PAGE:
Bedroom for my house

Phase I

I figured I’d write a post on my bedroom renovation. The bedroom was actually the first space I renovated as soon as I bought my house. I knew this project was a good first project because once I was done, I’d be able to shut the door, and have at least one nice room in my house. Additionally, it was a nice first project because I could keep the construction contained to one room and not have to deal with any scope creep.



Here is the original room, a wonderful blue color painted over the wood paneling. Built in closet? No bedroom door. and flat ceilings. Tiled ceiling.


This is my dad and I tearing out the ceiling. All Lathe and Board with plaster. A huge mess. Also, there was a false ceiling in. I decided to take this out and make the new ceiling sloped.

(Hint, most of the staircase’s treads came from these joists in the ceiling above.)


The room all cleaned up and ready to chip the plaster away from the brick.


So this process sucks. I used a cold rolled chisel, and a hammer. So much effort goes into this process. Lots of hours. Its like excavating dinosaurs. I hate it.


Studding out the walls and framing the new closet.


Running Electrical.


Insulated, and ready to hang drywall. I had Kyle, my brother, and dad help me on this step. It went up pretty fast.


Mud (x3) and sanding (x2) time, I hate this shit






Final Photos!






All done.

As I was uploading these photos, I thought, man this looks simple.

Yeah, not so much. It was really hard work. Also this was my first time doing construction, so I learned a lot through the process.

Total cost $5,300 136 sqft renovated area $39 per square foot. It was nice to have something done at this point. I was able to have at least one room in my house where I could escape to.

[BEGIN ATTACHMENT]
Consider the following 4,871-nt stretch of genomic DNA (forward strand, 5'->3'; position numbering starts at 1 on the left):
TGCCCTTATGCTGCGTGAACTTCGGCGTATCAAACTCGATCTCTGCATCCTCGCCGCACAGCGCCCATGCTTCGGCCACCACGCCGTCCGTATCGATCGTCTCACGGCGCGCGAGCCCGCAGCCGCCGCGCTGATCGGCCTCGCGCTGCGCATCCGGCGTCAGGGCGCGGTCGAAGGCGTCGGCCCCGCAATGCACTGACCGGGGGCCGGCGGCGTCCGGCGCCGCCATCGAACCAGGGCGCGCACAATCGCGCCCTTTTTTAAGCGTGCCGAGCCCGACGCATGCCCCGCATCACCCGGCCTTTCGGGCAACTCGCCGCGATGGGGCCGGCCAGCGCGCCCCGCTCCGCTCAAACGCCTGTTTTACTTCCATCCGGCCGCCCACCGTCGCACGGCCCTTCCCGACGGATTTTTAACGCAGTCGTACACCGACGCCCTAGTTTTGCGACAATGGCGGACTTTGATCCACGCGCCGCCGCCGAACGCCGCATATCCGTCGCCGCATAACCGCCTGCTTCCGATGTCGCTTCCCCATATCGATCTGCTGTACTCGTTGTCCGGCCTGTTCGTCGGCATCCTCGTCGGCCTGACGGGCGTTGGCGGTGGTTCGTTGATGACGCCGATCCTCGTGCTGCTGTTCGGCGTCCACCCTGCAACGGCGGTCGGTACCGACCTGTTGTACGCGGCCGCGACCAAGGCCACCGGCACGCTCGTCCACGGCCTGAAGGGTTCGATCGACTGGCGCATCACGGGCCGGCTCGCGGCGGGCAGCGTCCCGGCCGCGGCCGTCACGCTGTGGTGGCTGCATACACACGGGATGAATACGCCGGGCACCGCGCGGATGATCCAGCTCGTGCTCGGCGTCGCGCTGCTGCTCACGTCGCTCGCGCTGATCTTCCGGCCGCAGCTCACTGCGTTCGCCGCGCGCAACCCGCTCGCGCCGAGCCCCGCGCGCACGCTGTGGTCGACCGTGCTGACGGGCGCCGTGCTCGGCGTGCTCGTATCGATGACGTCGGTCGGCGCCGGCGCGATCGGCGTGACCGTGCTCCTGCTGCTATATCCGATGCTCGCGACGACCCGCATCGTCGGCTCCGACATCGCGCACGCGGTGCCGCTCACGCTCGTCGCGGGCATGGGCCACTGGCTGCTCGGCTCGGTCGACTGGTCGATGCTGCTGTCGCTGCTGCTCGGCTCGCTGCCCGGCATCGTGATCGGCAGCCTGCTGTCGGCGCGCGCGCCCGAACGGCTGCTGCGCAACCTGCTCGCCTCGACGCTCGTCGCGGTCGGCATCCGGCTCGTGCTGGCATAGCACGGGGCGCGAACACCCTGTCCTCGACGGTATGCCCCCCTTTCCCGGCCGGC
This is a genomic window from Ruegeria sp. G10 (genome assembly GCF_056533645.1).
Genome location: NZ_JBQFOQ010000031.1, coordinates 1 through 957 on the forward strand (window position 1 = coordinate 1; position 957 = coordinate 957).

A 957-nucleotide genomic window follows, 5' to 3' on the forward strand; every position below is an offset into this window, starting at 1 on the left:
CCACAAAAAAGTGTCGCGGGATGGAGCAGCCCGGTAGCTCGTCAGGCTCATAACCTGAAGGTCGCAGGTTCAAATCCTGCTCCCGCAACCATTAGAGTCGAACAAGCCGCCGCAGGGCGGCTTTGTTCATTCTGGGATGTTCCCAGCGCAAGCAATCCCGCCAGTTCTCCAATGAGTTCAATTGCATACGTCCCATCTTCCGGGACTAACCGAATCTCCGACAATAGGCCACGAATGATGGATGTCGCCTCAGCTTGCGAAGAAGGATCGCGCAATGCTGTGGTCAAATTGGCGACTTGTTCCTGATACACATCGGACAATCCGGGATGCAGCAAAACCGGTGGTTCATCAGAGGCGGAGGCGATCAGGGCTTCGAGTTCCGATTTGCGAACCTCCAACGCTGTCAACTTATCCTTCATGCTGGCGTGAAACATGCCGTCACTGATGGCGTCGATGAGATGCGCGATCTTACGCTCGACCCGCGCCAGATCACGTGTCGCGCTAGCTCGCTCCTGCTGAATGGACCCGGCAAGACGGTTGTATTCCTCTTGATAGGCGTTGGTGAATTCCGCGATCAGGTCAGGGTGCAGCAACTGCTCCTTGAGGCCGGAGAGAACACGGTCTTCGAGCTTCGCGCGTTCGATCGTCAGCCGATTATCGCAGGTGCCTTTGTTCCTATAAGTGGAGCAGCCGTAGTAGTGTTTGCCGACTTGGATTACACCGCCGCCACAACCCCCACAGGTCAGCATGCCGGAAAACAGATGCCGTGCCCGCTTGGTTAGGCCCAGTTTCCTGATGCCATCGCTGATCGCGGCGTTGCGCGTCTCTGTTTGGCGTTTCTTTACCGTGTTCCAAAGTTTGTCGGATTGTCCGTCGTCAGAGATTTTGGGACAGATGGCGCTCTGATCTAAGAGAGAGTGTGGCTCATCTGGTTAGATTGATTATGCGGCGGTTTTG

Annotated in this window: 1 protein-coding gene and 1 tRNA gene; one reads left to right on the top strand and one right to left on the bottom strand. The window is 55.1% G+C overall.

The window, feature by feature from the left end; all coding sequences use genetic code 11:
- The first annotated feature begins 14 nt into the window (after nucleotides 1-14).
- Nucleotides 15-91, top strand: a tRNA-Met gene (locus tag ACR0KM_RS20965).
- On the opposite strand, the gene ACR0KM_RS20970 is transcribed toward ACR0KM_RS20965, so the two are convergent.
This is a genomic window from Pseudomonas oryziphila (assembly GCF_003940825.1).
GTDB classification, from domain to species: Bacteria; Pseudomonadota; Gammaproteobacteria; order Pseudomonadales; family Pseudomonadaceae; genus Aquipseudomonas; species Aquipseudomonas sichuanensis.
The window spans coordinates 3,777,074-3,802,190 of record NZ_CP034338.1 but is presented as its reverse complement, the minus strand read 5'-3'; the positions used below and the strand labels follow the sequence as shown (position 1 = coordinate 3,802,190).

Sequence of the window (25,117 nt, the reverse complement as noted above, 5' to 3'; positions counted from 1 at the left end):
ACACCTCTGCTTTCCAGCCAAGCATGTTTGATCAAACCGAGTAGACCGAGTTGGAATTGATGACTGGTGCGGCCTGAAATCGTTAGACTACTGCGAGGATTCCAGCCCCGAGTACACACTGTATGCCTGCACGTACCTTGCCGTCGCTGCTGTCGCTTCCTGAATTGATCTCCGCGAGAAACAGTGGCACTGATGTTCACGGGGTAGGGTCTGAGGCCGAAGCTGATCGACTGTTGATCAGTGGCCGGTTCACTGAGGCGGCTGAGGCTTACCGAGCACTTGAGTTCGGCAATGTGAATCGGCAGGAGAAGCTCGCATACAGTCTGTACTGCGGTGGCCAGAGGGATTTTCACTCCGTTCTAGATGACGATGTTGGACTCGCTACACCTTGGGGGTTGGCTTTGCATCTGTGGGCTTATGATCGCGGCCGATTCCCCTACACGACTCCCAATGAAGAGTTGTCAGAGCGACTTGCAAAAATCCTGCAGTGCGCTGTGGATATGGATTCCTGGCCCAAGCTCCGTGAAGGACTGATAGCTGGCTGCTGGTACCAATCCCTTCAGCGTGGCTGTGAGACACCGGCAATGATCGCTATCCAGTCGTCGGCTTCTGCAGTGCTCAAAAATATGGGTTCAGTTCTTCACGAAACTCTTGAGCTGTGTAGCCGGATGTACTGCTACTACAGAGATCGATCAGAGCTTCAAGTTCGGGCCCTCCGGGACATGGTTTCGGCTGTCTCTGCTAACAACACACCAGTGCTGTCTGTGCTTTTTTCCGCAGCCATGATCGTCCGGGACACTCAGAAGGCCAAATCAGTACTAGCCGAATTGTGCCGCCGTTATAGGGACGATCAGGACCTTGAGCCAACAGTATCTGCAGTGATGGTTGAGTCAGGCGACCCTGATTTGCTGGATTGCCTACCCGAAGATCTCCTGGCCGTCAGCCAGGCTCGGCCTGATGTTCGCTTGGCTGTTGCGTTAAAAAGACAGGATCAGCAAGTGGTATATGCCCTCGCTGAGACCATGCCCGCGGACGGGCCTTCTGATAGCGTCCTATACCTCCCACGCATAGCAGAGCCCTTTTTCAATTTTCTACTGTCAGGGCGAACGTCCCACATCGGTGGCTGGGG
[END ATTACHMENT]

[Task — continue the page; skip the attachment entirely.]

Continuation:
I finished this space in June 2014 (5 months), and didn’t work on the house again until January 2015. I needed the break.

I’m about to start up on my last and final phase of the house renovation in September. Stay posted for that one…  I’d like to get feedback on the design.

It’s the pièce de résistance of the house. Coincidentally, the most expensive and difficult.



  1. What a huge difference! That bedroom was super rough before the remodel ! It’s crazy how much debris you produce when you are doing this kind of work.
    The Remodel Turned out really great. I like that you lit the the exposed brick it’s nice to see the light washing the wall. The slopped ceiling really helps to make a small space feel much larger. I really like the fan. The closet seems maybe a little small, although knowing you I am sure it is plenty of space for your needs, and old houses are always a compromise you can’t make one thing bigger with out messing something else up.
    The space feels really good, clean, and modern, but with nice details that reference the age of the house like the exposed brick. Nice work!

    also it is good to see the lamp you built in college and the poster I sent you find a good spot in your house.

  2. Wow, such a huge difference. The beginning photo makes the room look pretty rough. Pardon my ignorance by why are the ceiling studs laid on face and not on edge? How much did that ceiling raise by angling it?

    I echo what Logan said, the space looks thoroughly modern and clean but fits its context quite well.

  3. Thanks Logan,
    The room was pretty rough before the renovation. I gained about 12″ in the entrance side of the room, and about 18″ in the entrance of the room by and 24″ in the front of the room.
    So funny you ask about the studs. It probably makes more sense to lay the studs on the side. Since this was my first time hanging drywall in a ceiling condition, I wanted more surface area to screw into when hanging the gyp to the ceiling. 3.5″ as opposed to 1.5″, (3/4″ on the stud per sheet). A more experienced crew wouldn’t have done it that way. But it was my training wheels. Also I wanted as much height as possible.

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